The website is a platform which shows possibilities of linking the history education with human rights education and vice versa for NGOs' activists, other activists, librarians, teachers, scientists, everyone, who is interested in history and human rights issues.

Which actions do we propose? 1. Writing of articles about connecting of history education with human rights education (an inspiration can be the article of Monique Eckmann, Exploring the relevance of teaching and learning about the Holocaust for human rights education, our suggestions you can find here). 2. Preparing of materials inspired by or related to the textbook "History and human rights", e.g. comments to self chosen historical sources from the human rights' point of view, workshops' scenarios. 3. Sending us descriptions of implemention of project on the base of our textbook "History and human rights" in the local environment. 4. Sending us descriptions of implemention of your project, based on the connection of history education and human rights education (look at our suggestions). Send us your ideas, comments or concepts and if they refer to our suggestions, we publish them on the Website.

In the rubric Contacts we add contact possibilities to the autors of the texts to build a network of scientists and other educators to deepen the connection of human rights and history. You can contact us via e-mail: prawa.czlowieka@karta.org.pl or phone: 0048 22 844 10 55.

Projects
The learning module wants pupils to discuss what rights are and why children need rights. After looking back at disenfranchisement in history, it shows pupils the importance of saving rights today. It asks them how a declaration should look like and what the pupils can do for keeping children’s/human rights alive. By the historical example of Jewish children during National Socialism the learning module shows how disenfranchisement could have happened and therefore makes obvious, that it is important to save children’s rights.

In the learning module, the concept of “learning for Human Rights”, or in this case “Children’s Rights” is brought into focus. The students get to know the Geneva Declaration of the Rights of a Child and the UNCRC. As Eckmann states in her article, it is difficult to learn how to prevent the violation of human rights within Holocaust Education, but the author hopes this learning module will lead towards an attitude of taking actions against the violations of children’s rights. Therefore it is also necessary to teach “within Human Rights”, so the learning module combines the visit of a memorial, active methods and group work.

The Learning Module cosist of 3 interactive lessons about the history of DP camps and a guided tour to memorial place and exhibition of Museum in Bergen-Belsen conected to discussions on feelings after visit of memorial place and topics related to the question of history of DP camps which are prepared by the students in advance. 

History of childhood in Stalin’s times and history of children’s rights are equally important for this educational module and allow to see the process of recognition of children as an object of protection against abuse, as a historical subject. History of childhood is interesting and emotionally appealing for young people. It is a great framework for them to see a historical epoch through the eyes of his or her peers and understand that childhood is an inherently valued period of life – not just preparation for adulthood.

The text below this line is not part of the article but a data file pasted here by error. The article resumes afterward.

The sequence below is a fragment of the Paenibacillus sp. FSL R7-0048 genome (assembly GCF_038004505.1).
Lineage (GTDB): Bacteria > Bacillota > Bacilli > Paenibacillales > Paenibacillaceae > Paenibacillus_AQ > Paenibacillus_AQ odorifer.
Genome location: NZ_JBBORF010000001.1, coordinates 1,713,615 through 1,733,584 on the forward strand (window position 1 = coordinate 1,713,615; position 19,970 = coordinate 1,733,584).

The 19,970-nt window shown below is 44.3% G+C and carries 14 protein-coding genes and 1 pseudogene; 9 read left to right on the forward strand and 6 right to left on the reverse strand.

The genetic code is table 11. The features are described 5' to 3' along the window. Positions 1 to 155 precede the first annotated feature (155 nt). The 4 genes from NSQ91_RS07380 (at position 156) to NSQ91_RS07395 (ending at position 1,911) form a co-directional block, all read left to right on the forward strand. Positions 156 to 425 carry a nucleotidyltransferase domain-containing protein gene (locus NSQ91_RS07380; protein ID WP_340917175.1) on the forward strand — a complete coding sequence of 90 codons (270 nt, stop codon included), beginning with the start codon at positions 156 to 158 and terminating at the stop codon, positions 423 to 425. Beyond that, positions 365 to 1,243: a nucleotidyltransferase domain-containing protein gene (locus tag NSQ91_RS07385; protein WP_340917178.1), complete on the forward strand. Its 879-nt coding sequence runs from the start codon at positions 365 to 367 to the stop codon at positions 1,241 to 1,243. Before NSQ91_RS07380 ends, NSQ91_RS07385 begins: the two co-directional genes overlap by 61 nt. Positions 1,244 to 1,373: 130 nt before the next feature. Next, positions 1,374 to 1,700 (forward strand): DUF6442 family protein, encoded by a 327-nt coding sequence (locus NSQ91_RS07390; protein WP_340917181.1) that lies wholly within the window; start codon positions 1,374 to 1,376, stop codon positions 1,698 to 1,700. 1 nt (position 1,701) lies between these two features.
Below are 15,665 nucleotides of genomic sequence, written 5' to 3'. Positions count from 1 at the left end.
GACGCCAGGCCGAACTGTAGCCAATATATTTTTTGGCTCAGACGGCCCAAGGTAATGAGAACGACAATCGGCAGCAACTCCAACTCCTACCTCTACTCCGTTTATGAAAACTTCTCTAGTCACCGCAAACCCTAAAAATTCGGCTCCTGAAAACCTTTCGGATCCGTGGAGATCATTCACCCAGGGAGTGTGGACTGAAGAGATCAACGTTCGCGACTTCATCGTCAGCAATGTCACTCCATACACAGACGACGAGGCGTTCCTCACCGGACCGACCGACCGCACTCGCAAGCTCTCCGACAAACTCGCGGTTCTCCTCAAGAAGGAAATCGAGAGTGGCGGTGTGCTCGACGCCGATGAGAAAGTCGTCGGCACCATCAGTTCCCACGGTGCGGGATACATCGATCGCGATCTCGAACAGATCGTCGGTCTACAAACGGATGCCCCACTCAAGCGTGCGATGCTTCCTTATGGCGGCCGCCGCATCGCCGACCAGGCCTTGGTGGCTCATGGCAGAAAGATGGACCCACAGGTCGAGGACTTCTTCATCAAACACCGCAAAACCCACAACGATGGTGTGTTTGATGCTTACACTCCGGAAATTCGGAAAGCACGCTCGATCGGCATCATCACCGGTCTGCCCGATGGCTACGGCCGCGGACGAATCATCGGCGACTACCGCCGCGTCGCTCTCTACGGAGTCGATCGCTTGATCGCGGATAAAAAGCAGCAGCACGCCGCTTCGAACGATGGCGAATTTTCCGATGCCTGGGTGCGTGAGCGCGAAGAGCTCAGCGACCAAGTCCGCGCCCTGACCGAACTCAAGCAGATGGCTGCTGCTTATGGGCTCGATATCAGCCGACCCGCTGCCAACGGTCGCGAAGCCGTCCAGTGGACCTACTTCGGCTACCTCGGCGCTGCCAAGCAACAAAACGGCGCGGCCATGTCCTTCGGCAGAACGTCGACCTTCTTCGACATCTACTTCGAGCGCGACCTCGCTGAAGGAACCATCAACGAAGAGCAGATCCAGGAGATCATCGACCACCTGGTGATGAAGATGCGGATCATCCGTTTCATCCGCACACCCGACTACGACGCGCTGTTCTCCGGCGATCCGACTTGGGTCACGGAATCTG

Learning module has been reflected for implementation during social studies lessons (lessons in Russian schools that include basics of economy, political sciences, philosophy and law) after aforesaid historical topic was studied. Therefore there is an opportunity to provide students with one more view or tool of analysis of historical and political processes often being omitted at history classes – human rights and their abusement. Such a connection may be given according to Michael Mann’s concept of classification of political regimes linking human rights and citizenship. 

The connection to human rights is in regards to the development of children’s rights in general. School students learn about their own rights through the understanding of how these rights were evolved during the time. Facilitator should keep in mind that school students should first of all reflect upon their personal rights in contemporary times.

The book represents one of the outcomes of an international project that analysed the injustice committed by the Nazi regime towards certain groups of vulnerable people, and explored how to carry such experience into human rights education today. The project fits into the wider context of the promotion of human rights in Central Europe through critical examination of history, under the auspices of German foundation „Erinnerung, Verantwortung und Zukunft“ (Remembrance, Responsibility and Future).

Simulation games are an innovative educational tool linking human rights education with political and history education. Simulating human rights dilemmas provides a playful way of learning and understanding the complex political dynamics behind them. Participants assume the roles of different interest groups, explore the driving forces and the historical background of a conflict, explore codified rights related to the case, and strive for an acceptable compromise in negotiations.

Educating people about historical issues can be a daunting task since many feel that things which happened in the past do not possess a lot of meaning for their everyday lives. However, the Amadeu Antonio Foundation believes that history education is absolutely necessary to achieve meaningful social and political changes and to hinder atrocities such as the Holocaust from ever being carried out again. As Theodor W. Adorno has written, “the premier demand upon all education is that Auschwitz shall never happen again”.

The Learning Module (LM) was prepared during the Transnational Training Programme in Oświęcim, Bergen Belsen and Russian Perm. The author wanted to interlink the following in the Module: role of history, memorial sites and children rights. The LM should be implemented at the Auschwitz Birkenau Museum not only due to the fact that it is near the place of work of the MIFGASH Foundation (Cracow), but also on account of its uniqueness and educational possibilities. Auschwitz, as most memorial sites, focuses mainly at providing historical knowledge. Such a mission belongs to the tasks of qualified tour guides which are fulfilled by them professionally. The author of the LM had decided that the project would exploit their knowledge in combination with education within children rights. The final version of the LM can be downloaded here.